Deconstructing Disability Measures in People With MS: The EDSS
Last updated: August 2023
For many, the chief concern following an MS diagnosis is the likelihood that the disease will lead to disability.
Disability is a broad term, however. Losing the ability to walk safely is perhaps what first comes to mind – who doesn’t imagine a future spent in a wheelchair after being diagnosed with MS? But other losses can be equally significant, like the inability to swallow or control one’s bladder.
How is MS disability measured? Does an Expanded Disability Status Scale (EDSS) score matter? And can patients measure disability without a doctor?
What is the Expanded Disability Status Scale (EDSS)?
The Kurtzke Disability Status Scale, created in the 1950s, specifically targeted disability severity in people with MS. Our doctors have used some version of this instrument to accurately measure MS disability since then.1
After several modifications, it was renamed the Kurtzke Expanded Disability Status Scale in 1983. It is now known commonly as the EDSS.2
How does EDSS work?
It measures levels of impairment on a scale of 0 to 10. A chief target for EDSS observation is ambulatory ability, or being able to walk safely without assistance. However, a subscale known as functional system scores (FSS) also determines the status of 8 functional systems in a person living with MS.1
FSS and EDSS: What’s the difference?
The EDSS combines scores identifying gait impairment with all other impairments as defined by the FSS. The EDSS final score ranks on a scale of 0 to 10.
FSS, as a subscale of the EDSS, tabulates scores on a scale from 0 to 5/6. The systems observed when calculating the FSS include:1
- Pyramidal (motor function)
- Bowel and bladder
- Cerebral or mental
So, while the EDSS ranks with a strong bias toward ambulation, the separate FSS score focuses on other functional limitations. This includes problems with sensory overload, balance, incontinence, brain fog, and more.1
Is EDSS accurate?
The EDSS is easy to use and is a global application that requires no specific equipment. For a general overview of someone’s disability or to track functional changes, it can offer insights. But while the EDSS remains the gold standard for measuring disability in MS, it’s criticized for:3,4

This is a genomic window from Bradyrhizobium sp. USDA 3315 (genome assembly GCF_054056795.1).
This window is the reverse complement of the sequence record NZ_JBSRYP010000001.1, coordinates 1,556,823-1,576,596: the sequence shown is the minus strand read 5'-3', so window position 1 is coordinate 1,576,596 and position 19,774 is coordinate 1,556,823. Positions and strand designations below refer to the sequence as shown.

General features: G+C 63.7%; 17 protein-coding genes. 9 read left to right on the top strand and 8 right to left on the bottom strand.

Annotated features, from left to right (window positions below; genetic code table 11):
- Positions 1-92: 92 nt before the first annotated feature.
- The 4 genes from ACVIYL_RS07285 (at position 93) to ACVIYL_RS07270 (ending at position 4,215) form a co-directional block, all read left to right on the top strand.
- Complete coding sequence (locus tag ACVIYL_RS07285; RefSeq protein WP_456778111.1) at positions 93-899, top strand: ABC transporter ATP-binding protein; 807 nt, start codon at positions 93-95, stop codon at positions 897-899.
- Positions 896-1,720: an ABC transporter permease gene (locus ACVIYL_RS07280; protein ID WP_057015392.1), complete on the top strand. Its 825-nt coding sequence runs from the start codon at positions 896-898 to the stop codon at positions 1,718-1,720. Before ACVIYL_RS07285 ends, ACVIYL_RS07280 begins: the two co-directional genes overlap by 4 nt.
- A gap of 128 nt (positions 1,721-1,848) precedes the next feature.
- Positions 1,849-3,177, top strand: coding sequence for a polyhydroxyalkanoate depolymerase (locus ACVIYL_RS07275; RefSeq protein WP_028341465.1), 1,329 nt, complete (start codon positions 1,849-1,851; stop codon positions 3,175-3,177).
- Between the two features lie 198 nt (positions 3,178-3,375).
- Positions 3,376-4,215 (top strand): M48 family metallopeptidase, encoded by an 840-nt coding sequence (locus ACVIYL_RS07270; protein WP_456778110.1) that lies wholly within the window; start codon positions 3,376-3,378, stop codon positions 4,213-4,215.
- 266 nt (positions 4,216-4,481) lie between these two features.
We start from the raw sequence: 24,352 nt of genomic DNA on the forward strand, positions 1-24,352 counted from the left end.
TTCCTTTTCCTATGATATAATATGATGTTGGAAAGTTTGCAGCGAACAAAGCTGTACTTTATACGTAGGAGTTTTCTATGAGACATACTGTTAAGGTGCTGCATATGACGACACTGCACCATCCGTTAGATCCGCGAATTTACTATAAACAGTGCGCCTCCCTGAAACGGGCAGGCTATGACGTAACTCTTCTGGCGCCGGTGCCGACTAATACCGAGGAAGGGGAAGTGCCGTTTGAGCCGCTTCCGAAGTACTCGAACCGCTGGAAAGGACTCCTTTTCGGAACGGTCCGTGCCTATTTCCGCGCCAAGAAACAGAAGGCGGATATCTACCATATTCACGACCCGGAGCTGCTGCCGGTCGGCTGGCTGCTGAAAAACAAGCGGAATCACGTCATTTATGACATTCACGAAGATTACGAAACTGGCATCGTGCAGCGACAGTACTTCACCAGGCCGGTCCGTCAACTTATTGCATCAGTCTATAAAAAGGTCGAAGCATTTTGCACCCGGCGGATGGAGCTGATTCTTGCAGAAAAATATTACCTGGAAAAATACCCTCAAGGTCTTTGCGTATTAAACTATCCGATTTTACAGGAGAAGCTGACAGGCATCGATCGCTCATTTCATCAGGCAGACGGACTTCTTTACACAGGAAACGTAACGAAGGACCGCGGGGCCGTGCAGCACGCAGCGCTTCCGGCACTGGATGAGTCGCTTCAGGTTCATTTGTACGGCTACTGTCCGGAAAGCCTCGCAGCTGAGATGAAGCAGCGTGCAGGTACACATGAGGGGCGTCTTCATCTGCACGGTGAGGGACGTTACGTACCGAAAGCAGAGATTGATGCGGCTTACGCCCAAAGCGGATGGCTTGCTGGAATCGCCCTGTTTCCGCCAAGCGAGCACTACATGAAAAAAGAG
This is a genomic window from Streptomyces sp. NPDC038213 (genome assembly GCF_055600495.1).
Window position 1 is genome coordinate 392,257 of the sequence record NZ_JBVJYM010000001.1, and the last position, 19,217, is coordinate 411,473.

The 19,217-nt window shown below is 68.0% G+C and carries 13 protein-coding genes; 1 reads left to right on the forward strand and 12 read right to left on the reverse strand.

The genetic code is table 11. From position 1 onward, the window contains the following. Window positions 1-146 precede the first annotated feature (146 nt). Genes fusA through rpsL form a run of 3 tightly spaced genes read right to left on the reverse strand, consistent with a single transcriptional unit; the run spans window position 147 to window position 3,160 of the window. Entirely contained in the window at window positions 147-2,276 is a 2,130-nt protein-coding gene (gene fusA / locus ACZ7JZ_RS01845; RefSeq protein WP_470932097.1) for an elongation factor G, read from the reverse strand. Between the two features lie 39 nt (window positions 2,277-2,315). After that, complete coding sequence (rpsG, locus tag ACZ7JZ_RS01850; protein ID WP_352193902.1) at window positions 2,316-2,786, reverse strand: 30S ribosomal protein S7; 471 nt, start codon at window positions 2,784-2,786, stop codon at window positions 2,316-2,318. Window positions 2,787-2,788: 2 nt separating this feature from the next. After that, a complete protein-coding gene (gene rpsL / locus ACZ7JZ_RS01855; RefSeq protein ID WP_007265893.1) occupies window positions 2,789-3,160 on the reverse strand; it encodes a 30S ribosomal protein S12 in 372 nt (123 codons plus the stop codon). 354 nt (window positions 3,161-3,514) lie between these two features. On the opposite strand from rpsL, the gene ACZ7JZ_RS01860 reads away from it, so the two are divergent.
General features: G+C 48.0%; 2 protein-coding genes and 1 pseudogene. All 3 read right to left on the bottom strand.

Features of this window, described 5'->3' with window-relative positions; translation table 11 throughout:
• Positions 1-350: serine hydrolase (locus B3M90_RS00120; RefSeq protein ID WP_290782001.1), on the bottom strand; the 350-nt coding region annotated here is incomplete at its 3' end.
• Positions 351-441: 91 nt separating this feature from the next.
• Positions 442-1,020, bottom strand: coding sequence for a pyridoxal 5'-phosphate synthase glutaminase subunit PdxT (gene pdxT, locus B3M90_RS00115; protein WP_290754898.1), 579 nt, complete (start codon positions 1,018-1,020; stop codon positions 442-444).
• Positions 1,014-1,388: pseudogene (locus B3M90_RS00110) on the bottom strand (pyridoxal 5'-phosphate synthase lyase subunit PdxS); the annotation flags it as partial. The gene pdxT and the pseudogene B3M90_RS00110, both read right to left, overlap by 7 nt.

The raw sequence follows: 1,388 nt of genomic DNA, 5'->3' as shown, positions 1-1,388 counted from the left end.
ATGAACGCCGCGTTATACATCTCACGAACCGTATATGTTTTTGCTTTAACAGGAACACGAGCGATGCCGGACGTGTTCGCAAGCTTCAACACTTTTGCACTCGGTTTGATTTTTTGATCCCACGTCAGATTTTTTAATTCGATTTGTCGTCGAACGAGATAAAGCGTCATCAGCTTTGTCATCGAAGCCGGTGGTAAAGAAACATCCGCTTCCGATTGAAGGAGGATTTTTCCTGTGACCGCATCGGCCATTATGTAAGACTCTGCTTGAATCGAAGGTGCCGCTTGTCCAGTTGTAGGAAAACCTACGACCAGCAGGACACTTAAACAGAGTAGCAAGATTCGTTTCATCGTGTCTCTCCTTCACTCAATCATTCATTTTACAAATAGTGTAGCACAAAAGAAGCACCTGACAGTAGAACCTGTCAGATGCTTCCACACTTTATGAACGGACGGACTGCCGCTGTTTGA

- Poorly representing non-walking disabilities such as cognitive issues
- Interrater variability, meaning that 2 or more doctors may arrive at different scores for the same patient or use different criteria that may vary as much as 20 percent between doctors when giving patients the same score
- Problems linking changes in scores to actual disability severity
- Being an unreliable measure of small changes
- Subjective scores in certain areas such as continence and cerebral function
Ambulatory versus nonambulatory disability
What about those with MS for whom gait isn’t a concern? Many can walk without assistance but struggle with other concerns, such as:
- Bladder and/or bowel dysfunction
- Memory issues
- Speech problems
- Inability to swallow
- Relentless fatigue
This explains why the FSS was developed: not to de-emphasize gait, but to maximize observations about disruptions in cognitive and other functions that bring disability.
Other instruments are being developed to more fairly represent MS disability. Among them is the newer multiple sclerosis functional composite (MSFC) system.5
Why measure disability for MS?
Even if the EDSS is imperfect, knowing one’s MS disability can inform therapy decisions. For instance, doctors use this number at diagnosis to choose therapies to help their patients manage and improve gait problems. The EDSS is also useful in measuring trends in MS severity across large patient populations over time, This data is critical for research planning.6
Finally, those planning to apply for social security disability insurance (SSDI) will need an EDSS score as objective evidence of disability.7
Can anyone calculate their EDSS score? Sure, but there are dozens of parameters to consider. Unless you’re a medical professional, you may not understand the language used by the instrument. For most, getting an EDSS score is a task best left up to the neurologist.
Yes, there’s an app for that, but…
Online EDSS calculators and smartphone apps do exist. They claim to do the work for you. Whether these applications are reliable remains a common concern.8 Also, people living with MS may not be objective about how it impacts daily living. Fatigue, depression, and other symptoms can color judgment, skewing EDSS results that are far worse – or far better – than the reality.8,9
If you really need a solid measure, it’s best to leave the scoring to your MS specialist, who ideally should be charting more than just your ability to walk anyway.
What does advocacy mean to you as someone living with multiple sclerosis? Please select all that apply: